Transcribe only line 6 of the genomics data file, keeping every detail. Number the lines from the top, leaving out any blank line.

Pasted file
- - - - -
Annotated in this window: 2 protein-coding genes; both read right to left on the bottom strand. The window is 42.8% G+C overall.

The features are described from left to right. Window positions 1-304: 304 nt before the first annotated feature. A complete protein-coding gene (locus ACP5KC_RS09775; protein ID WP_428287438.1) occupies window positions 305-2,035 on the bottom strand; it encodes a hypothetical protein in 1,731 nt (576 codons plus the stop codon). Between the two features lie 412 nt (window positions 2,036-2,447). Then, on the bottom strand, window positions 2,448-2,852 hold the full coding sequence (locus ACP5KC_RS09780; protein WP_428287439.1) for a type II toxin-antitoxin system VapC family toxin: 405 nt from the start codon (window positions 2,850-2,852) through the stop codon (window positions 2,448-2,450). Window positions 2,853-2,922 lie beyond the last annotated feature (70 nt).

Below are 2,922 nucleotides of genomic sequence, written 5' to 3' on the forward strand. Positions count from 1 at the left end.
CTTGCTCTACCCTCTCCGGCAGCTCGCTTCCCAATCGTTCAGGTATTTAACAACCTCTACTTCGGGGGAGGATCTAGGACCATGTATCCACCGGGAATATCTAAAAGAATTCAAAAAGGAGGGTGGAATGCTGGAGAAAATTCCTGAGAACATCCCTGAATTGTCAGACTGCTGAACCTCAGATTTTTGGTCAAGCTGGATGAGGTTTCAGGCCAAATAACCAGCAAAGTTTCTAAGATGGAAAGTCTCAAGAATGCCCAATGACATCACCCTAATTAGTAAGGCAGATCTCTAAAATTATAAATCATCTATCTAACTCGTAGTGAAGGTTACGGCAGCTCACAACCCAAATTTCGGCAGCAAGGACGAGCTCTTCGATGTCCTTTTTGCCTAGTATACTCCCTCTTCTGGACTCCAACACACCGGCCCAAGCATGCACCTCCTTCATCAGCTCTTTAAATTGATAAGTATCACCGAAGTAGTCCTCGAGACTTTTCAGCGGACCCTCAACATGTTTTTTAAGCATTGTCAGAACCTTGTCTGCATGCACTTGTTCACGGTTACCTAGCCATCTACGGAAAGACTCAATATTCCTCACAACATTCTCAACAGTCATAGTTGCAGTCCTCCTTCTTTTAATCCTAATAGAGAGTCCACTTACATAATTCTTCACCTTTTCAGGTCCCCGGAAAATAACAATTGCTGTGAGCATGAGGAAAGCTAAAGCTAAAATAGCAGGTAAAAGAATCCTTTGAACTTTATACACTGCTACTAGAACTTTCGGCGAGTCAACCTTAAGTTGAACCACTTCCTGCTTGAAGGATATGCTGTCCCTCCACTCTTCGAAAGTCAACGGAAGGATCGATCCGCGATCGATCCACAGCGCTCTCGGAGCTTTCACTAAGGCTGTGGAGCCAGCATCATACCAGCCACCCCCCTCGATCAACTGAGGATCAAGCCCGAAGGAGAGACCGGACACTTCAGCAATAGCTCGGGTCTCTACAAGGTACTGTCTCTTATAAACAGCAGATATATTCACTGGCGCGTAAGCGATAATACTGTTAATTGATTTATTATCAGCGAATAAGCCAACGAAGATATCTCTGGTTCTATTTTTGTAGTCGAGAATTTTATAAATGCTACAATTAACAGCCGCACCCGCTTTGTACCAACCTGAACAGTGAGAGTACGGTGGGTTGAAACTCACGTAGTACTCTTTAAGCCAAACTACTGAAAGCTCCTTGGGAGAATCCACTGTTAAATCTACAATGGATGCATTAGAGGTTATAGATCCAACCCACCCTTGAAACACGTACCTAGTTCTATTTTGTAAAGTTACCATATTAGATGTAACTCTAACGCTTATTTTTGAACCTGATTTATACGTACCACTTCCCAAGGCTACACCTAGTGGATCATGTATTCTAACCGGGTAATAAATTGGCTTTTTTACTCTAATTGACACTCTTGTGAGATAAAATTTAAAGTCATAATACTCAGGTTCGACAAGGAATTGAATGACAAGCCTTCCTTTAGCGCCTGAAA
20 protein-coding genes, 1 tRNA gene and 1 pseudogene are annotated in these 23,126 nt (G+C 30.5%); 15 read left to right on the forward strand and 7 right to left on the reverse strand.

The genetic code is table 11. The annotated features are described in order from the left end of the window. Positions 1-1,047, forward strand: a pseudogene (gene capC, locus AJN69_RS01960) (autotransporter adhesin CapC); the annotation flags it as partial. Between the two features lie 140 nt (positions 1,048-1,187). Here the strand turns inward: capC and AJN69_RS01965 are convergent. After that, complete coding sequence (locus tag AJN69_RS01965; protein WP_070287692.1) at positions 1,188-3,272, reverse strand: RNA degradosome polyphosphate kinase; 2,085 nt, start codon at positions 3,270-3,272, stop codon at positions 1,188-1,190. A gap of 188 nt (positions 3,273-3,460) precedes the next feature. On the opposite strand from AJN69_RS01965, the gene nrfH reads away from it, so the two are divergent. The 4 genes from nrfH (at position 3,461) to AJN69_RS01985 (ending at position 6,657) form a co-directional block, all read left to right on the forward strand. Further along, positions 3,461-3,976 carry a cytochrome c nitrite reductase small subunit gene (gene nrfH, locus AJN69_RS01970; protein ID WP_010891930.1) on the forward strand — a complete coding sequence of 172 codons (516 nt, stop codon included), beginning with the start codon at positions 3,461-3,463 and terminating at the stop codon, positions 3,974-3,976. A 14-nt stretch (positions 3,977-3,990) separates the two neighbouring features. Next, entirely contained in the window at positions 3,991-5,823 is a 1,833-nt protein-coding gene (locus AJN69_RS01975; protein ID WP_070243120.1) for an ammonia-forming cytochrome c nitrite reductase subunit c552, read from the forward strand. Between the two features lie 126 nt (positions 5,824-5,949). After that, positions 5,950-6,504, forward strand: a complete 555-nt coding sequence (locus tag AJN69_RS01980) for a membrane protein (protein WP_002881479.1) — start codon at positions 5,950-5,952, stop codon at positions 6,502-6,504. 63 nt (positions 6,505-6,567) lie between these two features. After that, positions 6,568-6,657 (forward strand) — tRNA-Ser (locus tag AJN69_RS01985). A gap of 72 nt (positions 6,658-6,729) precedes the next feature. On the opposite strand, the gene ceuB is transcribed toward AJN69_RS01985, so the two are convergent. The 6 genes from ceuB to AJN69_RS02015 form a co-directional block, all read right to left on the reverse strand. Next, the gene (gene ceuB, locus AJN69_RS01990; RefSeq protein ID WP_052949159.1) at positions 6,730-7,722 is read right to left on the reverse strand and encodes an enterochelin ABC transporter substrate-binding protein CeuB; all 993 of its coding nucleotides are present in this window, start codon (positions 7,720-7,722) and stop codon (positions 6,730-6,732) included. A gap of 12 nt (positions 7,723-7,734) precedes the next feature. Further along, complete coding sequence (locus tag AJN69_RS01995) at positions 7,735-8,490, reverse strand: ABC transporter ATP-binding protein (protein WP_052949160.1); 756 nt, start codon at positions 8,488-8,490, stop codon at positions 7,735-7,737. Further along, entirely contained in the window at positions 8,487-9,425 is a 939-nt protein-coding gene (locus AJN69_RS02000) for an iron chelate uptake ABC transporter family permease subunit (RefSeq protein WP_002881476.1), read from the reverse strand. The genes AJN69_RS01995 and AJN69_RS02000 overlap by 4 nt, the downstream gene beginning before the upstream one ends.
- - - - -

The genetic code is table 11. The annotated features are described in order from the left end of the window. Positions 1-1,047, forward strand: a pseudogene (gene capC, locus AJN69_RS01960) (autotransporter adhesin CapC); the annotation flags it as partial. Between the two features lie 140 nt (positions 1,048-1,187). Here the strand turns inward: capC and AJN69_RS01965 are convergent. After that, complete coding sequence (locus tag AJN69_RS01965; protein WP_070287692.1) at positions 1,188-3,272, reverse strand: RNA degradosome polyphosphate kinase; 2,085 nt, start codon at positions 3,270-3,272, stop codon at positions 1,188-1,190. A gap of 188 nt (positions 3,273-3,460) precedes the next feature. On the opposite strand from AJN69_RS01965, the gene nrfH reads away from it, so the two are divergent. The 4 genes from nrfH (at position 3,461) to AJN69_RS01985 (ending at position 6,657) form a co-directional block, all read left to right on the forward strand. Further along, positions 3,461-3,976 carry a cytochrome c nitrite reductase small subunit gene (gene nrfH, locus AJN69_RS01970; protein ID WP_010891930.1) on the forward strand — a complete coding sequence of 172 codons (516 nt, stop codon included), beginning with the start codon at positions 3,461-3,463 and terminating at the stop codon, positions 3,974-3,976. A 14-nt stretch (positions 3,977-3,990) separates the two neighbouring features. Next, entirely contained in the window at positions 3,991-5,823 is a 1,833-nt protein-coding gene (locus AJN69_RS01975; protein ID WP_070243120.1) for an ammonia-forming cytochrome c nitrite reductase subunit c552, read from the forward strand. Between the two features lie 126 nt (positions 5,824-5,949). After that, positions 5,950-6,504, forward strand: a complete 555-nt coding sequence (locus tag AJN69_RS01980) for a membrane protein (protein WP_002881479.1) — start codon at positions 5,950-5,952, stop codon at positions 6,502-6,504. 63 nt (positions 6,505-6,567) lie between these two features. After that, positions 6,568-6,657 (forward strand) — tRNA-Ser (locus tag AJN69_RS01985). A gap of 72 nt (positions 6,658-6,729) precedes the next feature. On the opposite strand, the gene ceuB is transcribed toward AJN69_RS01985, so the two are convergent. The 6 genes from ceuB to AJN69_RS02015 form a co-directional block, all read right to left on the reverse strand. Next, the gene (gene ceuB, locus AJN69_RS01990; RefSeq protein ID WP_052949159.1) at positions 6,730-7,722 is read right to left on the reverse strand and encodes an enterochelin ABC transporter substrate-binding protein CeuB; all 993 of its coding nucleotides are present in this window, start codon (positions 7,720-7,722) and stop codon (positions 6,730-6,732) included. A gap of 12 nt (positions 7,723-7,734) precedes the next feature. Further along, complete coding sequence (locus tag AJN69_RS01995) at positions 7,735-8,490, reverse strand: ABC transporter ATP-binding protein (protein WP_052949160.1); 756 nt, start codon at positions 8,488-8,490, stop codon at positions 7,735-7,737. Further along, entirely contained in the window at positions 8,487-9,425 is a 939-nt protein-coding gene (locus AJN69_RS02000) for an iron chelate uptake ABC transporter family permease subunit (RefSeq protein WP_002881476.1), read from the reverse strand. The genes AJN69_RS01995 and AJN69_RS02000 overlap by 4 nt, the downstream gene beginning before the upstream one ends.